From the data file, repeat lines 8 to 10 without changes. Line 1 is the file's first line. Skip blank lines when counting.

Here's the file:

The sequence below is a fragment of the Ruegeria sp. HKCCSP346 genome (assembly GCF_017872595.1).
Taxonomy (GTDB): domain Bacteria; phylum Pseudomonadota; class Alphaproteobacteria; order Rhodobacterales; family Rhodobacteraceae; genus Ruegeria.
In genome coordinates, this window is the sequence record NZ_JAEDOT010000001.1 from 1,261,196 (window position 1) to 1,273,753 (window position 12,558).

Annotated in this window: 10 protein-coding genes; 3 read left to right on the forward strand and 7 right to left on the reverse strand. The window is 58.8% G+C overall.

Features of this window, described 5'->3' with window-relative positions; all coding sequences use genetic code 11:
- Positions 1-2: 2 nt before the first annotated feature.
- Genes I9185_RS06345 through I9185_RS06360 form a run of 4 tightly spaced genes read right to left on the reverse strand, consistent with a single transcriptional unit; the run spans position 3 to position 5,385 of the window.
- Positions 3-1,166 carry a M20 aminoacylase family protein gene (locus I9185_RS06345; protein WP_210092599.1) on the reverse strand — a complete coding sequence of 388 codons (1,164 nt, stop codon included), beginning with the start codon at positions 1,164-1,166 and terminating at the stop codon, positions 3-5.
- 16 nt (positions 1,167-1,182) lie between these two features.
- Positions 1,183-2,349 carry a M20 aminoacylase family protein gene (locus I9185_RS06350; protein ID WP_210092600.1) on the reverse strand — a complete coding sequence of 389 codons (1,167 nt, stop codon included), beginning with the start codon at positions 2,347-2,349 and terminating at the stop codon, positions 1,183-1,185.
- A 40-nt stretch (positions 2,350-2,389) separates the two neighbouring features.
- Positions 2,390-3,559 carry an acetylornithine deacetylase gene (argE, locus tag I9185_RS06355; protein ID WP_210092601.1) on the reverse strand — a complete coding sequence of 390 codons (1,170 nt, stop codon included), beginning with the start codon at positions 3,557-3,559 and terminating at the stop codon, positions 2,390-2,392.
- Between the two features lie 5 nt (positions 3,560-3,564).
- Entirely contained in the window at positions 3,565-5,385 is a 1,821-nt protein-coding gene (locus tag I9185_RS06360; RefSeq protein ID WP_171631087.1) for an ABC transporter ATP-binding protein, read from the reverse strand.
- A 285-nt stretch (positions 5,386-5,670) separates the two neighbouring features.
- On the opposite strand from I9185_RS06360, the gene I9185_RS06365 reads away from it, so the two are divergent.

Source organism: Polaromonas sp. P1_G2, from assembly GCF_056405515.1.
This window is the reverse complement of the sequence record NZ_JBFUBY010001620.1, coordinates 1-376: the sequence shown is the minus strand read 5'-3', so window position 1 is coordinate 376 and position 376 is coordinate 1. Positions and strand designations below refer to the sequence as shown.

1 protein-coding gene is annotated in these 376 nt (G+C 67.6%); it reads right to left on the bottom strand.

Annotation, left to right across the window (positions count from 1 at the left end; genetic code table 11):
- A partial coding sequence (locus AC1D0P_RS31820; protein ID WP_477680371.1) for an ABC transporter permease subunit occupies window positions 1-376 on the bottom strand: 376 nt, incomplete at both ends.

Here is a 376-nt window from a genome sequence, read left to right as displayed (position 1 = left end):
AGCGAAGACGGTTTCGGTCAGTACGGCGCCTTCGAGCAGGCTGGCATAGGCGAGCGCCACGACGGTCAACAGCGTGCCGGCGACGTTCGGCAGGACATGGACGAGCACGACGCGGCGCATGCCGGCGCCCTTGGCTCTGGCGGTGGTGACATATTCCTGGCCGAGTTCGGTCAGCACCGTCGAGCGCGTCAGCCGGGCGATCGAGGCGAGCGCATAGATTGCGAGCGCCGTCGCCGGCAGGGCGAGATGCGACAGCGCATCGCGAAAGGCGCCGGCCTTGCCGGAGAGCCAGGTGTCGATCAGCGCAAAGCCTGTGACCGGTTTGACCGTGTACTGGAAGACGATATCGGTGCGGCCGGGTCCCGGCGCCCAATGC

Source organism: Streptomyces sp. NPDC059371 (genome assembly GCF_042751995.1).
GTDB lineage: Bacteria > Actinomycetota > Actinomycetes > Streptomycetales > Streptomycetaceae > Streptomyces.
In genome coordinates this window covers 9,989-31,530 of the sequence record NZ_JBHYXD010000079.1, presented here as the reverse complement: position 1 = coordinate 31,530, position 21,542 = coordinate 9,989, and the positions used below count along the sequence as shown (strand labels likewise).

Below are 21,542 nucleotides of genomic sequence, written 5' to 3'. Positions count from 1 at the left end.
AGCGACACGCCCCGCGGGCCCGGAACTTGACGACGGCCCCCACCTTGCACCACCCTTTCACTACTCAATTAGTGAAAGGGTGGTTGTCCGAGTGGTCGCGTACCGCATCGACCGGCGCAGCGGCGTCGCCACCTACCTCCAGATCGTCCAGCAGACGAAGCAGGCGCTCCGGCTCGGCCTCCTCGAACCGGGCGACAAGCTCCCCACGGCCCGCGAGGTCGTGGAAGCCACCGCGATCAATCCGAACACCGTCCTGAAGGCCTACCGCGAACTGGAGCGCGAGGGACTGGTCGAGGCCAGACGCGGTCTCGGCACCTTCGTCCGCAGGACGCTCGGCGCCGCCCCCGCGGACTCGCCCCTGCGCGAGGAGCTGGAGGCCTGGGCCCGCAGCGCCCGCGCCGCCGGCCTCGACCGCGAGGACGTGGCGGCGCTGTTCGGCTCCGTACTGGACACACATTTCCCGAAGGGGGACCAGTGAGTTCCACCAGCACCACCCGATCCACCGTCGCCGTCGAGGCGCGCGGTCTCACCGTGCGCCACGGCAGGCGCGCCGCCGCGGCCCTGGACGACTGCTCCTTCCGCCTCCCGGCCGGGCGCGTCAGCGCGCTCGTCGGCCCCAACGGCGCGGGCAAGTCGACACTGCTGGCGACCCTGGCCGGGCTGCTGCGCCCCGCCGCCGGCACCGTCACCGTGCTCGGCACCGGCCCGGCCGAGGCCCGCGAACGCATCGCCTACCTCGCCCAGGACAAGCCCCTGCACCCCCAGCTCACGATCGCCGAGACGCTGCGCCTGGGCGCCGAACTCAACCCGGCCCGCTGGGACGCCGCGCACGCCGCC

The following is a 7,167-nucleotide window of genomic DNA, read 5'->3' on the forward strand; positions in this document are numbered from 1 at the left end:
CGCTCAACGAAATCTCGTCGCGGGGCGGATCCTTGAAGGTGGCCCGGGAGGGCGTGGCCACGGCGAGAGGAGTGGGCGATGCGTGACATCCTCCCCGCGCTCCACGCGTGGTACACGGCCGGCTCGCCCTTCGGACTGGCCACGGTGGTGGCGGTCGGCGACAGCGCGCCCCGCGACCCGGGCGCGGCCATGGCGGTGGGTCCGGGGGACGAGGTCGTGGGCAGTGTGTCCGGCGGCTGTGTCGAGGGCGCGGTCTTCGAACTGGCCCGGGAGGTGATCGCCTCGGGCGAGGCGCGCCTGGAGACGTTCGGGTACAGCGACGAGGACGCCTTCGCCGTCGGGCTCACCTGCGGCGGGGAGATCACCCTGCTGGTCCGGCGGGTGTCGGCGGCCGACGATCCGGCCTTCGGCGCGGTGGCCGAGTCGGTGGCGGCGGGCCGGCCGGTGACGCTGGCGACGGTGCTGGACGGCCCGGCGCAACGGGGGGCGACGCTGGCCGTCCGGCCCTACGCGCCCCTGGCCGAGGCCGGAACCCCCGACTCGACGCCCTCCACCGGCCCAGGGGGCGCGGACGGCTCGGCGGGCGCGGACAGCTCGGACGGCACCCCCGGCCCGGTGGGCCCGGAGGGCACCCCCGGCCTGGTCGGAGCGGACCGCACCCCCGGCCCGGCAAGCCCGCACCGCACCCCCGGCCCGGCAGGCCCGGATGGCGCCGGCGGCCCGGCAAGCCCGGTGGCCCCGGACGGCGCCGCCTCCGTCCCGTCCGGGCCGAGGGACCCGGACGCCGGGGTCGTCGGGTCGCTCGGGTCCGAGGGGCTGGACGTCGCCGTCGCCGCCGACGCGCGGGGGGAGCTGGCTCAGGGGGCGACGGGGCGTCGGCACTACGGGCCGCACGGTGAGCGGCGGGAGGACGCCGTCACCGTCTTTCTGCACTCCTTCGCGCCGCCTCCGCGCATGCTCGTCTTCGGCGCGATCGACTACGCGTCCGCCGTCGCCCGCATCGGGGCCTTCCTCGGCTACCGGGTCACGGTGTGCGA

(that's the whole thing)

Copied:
- Positions 3-1,166 carry a M20 aminoacylase family protein gene (locus I9185_RS06345; protein WP_210092599.1) on the reverse strand — a complete coding sequence of 388 codons (1,164 nt, stop codon included), beginning with the start codon at positions 1,164-1,166 and terminating at the stop codon, positions 3-5.
- 16 nt (positions 1,167-1,182) lie between these two features.
- Positions 1,183-2,349 carry a M20 aminoacylase family protein gene (locus I9185_RS06350; protein ID WP_210092600.1) on the reverse strand — a complete coding sequence of 389 codons (1,167 nt, stop codon included), beginning with the start codon at positions 2,347-2,349 and terminating at the stop codon, positions 1,183-1,185.